Recently (yesterday), SIUE participated in the national event known as “Walk A Mile in Her Shoes.” As is typical of such programs across the nation, and as described in a press release from SIUE earlier today, “Men crammed their feet into red high heels and walked on the campus of Southern Illinois University Edwardsville on Tuesday, Feb.13 to support women and to bring attention to gender-based violence.” While a post-event session offered by SIUE’s Prevention and Education Advocacy Center (PEACe) offered much more depth and a chance to really learn about being active bystanders and preventing violence, the event itself is often reduced in the public perception to being about the red shoes walk, itself. Our own Prof. Saba Fatima (SIUE Philosophy Department) reflects on this public perception of these kinds of events–not necessarily the SIUE event itself–in a blog entry authored before the event took place. Note that this public perception is reflected in the way that the University’s press release covered the event even though the event itself contained a much richer opportunity to explore issues of gender, sexual harassment, and other aspects of sexism.
Across US campuses, men get involved in “Walk a Mile in Her Shoes” event an effort to raise awareness for violence against women. So on Feb. 13th SIUE men walked in high heels to literally experience what it feels like to walk in a woman’s shoes. The idea is an event that is a “playful opportunity for men to raise awareness in their community about the serious causes, effects and remediations to men’s sexualized violence against women.”
The whole point of ‘Walk a Mile Her Shoes’ is to get a glimpse of what women experience. The walk is generally followed by providing productive information that focuses on raising awareness about sexual violence. I think everyone that organizes & participates in it has their heart in the right place, but perhaps we need to rethink specifically the ‘high heels’ activity that accompanies this intent. I cannot help but think that there is something off about men walking in high heels to experience women’s experiences. Here are a few thoughts on it:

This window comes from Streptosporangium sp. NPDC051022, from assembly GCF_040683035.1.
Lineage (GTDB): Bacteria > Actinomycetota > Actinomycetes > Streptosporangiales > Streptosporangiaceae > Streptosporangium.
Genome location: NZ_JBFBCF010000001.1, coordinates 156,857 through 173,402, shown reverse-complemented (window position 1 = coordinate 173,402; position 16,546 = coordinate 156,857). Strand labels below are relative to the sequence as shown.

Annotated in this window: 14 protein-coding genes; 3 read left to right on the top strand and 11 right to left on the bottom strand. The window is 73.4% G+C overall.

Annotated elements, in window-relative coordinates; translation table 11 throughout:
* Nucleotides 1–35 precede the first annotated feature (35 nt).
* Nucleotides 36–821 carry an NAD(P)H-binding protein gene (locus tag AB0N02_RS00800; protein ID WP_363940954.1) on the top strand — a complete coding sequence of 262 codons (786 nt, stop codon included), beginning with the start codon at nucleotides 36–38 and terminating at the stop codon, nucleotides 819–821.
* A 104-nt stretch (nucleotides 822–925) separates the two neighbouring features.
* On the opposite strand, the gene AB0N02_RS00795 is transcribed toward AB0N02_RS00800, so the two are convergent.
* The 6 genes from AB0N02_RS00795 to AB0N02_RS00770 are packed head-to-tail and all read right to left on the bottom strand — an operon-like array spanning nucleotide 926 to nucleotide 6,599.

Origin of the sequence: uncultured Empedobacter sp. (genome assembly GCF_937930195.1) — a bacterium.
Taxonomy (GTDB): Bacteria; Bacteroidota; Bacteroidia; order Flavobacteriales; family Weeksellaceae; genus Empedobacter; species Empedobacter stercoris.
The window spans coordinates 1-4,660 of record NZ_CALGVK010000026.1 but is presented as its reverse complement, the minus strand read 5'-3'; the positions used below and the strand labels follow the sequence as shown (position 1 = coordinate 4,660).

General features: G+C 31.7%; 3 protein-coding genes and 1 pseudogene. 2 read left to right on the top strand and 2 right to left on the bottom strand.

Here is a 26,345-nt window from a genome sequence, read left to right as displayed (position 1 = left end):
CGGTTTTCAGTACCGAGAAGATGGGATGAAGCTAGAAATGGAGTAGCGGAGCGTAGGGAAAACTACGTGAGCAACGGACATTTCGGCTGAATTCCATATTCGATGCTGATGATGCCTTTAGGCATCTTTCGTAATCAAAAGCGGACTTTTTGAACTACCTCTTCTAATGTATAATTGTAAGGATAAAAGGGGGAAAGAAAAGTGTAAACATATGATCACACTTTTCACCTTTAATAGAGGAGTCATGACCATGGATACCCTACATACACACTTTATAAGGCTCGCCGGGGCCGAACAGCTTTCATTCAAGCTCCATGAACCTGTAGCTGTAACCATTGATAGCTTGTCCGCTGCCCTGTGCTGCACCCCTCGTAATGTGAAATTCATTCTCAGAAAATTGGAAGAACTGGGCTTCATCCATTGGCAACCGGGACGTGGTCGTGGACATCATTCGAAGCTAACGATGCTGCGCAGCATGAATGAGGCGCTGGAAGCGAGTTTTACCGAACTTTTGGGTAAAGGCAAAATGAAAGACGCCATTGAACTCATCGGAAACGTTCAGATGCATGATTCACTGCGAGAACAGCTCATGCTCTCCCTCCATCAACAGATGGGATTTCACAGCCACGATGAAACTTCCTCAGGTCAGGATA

· The experience of walking in heels is not the relevant experience that men need to gain insight on, in order to understand the pernicious nature of sexual harassment, sexual assault, or rape. The pertinent experience is understanding the experience of being devalued as a human being, being treated as an object, experiencing overpowering social dynamics, and/or just understanding what it feels like to be disrespected day in and day out because one is seen as a (mere) woman.
· In some sense, the walk in heels continues to make fun of women; women wear, what seem like to many, painful shoes and supposedly do so simply for vanity. The environment at “Walk a Mile in Her Shoes” events is generally festive, where often men are more keen on making fun of each other for walking wobbly, rather than actually discussing what it would mean to be a good ally to survivors and to do the work of breaking the toxic cycle of patriarchy & misogyny.
· The walk ends up being self-congratulatory and is not oriented toward actual action.
· A lot of women do not wear heels. They wear practical winter boots, and joggers, and flats, and comfortable sandals. Wearing heels is not the experience of many women and the practice of wearing heels ends up reinforcing gender norms.
Instead of wobbling around in heels in a festive walk, we can do so much more! Maybe we can make the talk that generally follows the high-heel-walk the central event, or the men can do a walk around campus holding signs that invite people to the talk (without the heels), or do a teach-in on sexual violence with various voices from across campus, or do a talk about the pervasiveness of rape culture. Or maybe, we can read & discuss narratives by diverse voices of women to see how we as women describe our own experiences. You know, walk a mile our shoes.
Saba Fatima is an Assistant Professor of Philosophy at Southern Illinois University Edwardsville. Her research interests include issues concerning social justice, often but not limited to issues that concern prescriptive Islam and Muslim/Muslim-Americans. In her spare time, she likes to write some more.